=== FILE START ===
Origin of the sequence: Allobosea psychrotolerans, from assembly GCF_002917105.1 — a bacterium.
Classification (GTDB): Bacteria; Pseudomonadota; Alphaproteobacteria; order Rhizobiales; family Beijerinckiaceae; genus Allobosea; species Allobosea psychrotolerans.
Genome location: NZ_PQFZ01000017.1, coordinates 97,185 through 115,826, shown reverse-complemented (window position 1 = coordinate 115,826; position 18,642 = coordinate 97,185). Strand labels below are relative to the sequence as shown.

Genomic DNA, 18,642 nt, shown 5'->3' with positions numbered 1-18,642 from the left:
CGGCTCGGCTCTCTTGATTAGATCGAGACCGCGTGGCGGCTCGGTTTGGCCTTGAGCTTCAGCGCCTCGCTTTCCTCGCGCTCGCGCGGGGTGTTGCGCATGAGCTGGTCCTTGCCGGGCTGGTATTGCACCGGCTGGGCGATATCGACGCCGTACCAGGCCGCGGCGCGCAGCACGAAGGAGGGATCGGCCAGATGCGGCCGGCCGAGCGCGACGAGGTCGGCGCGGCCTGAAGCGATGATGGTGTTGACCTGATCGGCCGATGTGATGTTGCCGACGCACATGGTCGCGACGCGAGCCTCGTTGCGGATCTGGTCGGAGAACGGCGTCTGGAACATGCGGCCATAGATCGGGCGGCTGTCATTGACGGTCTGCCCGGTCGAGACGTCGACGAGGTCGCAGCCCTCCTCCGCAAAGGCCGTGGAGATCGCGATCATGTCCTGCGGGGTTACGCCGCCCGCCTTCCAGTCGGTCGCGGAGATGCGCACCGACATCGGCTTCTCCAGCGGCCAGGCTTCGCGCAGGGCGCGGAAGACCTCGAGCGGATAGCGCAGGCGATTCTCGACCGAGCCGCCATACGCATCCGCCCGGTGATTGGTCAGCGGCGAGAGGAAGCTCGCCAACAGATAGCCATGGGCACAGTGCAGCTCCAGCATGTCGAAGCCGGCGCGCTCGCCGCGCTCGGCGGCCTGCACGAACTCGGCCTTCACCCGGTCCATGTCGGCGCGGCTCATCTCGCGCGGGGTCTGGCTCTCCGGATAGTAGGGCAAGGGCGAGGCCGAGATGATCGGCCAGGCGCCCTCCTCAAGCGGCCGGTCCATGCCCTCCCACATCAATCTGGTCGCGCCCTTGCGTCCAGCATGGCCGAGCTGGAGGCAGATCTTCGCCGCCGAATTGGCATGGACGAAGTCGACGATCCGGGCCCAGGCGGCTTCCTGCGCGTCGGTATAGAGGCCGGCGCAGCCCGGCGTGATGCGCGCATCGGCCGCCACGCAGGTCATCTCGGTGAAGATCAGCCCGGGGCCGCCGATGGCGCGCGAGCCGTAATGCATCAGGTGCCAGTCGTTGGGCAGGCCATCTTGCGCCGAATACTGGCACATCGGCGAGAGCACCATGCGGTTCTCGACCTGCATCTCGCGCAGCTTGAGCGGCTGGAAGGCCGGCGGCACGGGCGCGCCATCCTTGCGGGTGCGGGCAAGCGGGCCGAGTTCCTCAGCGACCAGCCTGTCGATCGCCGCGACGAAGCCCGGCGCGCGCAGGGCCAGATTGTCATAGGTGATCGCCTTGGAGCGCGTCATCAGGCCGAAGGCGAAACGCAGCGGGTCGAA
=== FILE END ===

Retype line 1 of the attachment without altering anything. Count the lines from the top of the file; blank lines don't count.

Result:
Origin of the sequence: Allobosea psychrotolerans, from assembly GCF_002917105.1 — a bacterium.